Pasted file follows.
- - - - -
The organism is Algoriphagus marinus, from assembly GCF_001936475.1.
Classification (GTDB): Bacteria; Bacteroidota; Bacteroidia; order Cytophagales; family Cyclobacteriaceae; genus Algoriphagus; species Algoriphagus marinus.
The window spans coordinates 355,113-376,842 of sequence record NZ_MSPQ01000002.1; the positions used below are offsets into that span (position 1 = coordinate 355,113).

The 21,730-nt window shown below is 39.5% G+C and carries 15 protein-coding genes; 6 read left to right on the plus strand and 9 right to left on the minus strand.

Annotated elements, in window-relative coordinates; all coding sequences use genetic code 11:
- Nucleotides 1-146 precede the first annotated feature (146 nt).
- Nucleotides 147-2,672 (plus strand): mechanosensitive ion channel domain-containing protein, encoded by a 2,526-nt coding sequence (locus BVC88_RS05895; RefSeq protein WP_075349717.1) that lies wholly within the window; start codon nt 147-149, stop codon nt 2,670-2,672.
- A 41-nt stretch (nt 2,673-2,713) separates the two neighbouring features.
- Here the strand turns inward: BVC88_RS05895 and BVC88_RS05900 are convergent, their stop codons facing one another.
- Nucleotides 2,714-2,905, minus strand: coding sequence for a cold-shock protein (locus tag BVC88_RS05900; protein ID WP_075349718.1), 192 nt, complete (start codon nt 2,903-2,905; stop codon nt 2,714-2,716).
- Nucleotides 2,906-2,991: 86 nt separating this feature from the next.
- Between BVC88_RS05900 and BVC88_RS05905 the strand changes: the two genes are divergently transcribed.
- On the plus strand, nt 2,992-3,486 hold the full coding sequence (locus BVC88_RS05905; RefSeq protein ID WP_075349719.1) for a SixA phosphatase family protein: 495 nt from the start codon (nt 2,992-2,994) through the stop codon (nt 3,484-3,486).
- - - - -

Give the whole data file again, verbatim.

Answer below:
The organism is Algoriphagus marinus, from assembly GCF_001936475.1.
Classification (GTDB): Bacteria; Bacteroidota; Bacteroidia; order Cytophagales; family Cyclobacteriaceae; genus Algoriphagus; species Algoriphagus marinus.
The window spans coordinates 355,113-376,842 of sequence record NZ_MSPQ01000002.1; the positions used below are offsets into that span (position 1 = coordinate 355,113).

The 21,730-nt window shown below is 39.5% G+C and carries 15 protein-coding genes; 6 read left to right on the plus strand and 9 right to left on the minus strand.

Annotated elements, in window-relative coordinates; all coding sequences use genetic code 11:
- Nucleotides 1-146 precede the first annotated feature (146 nt).
- Nucleotides 147-2,672 (plus strand): mechanosensitive ion channel domain-containing protein, encoded by a 2,526-nt coding sequence (locus BVC88_RS05895; RefSeq protein WP_075349717.1) that lies wholly within the window; start codon nt 147-149, stop codon nt 2,670-2,672.
- A 41-nt stretch (nt 2,673-2,713) separates the two neighbouring features.
- Here the strand turns inward: BVC88_RS05895 and BVC88_RS05900 are convergent, their stop codons facing one another.
- Nucleotides 2,714-2,905, minus strand: coding sequence for a cold-shock protein (locus tag BVC88_RS05900; protein ID WP_075349718.1), 192 nt, complete (start codon nt 2,903-2,905; stop codon nt 2,714-2,716).
- Nucleotides 2,906-2,991: 86 nt separating this feature from the next.
- Between BVC88_RS05900 and BVC88_RS05905 the strand changes: the two genes are divergently transcribed.
- On the plus strand, nt 2,992-3,486 hold the full coding sequence (locus BVC88_RS05905; RefSeq protein ID WP_075349719.1) for a SixA phosphatase family protein: 495 nt from the start codon (nt 2,992-2,994) through the stop codon (nt 3,484-3,486).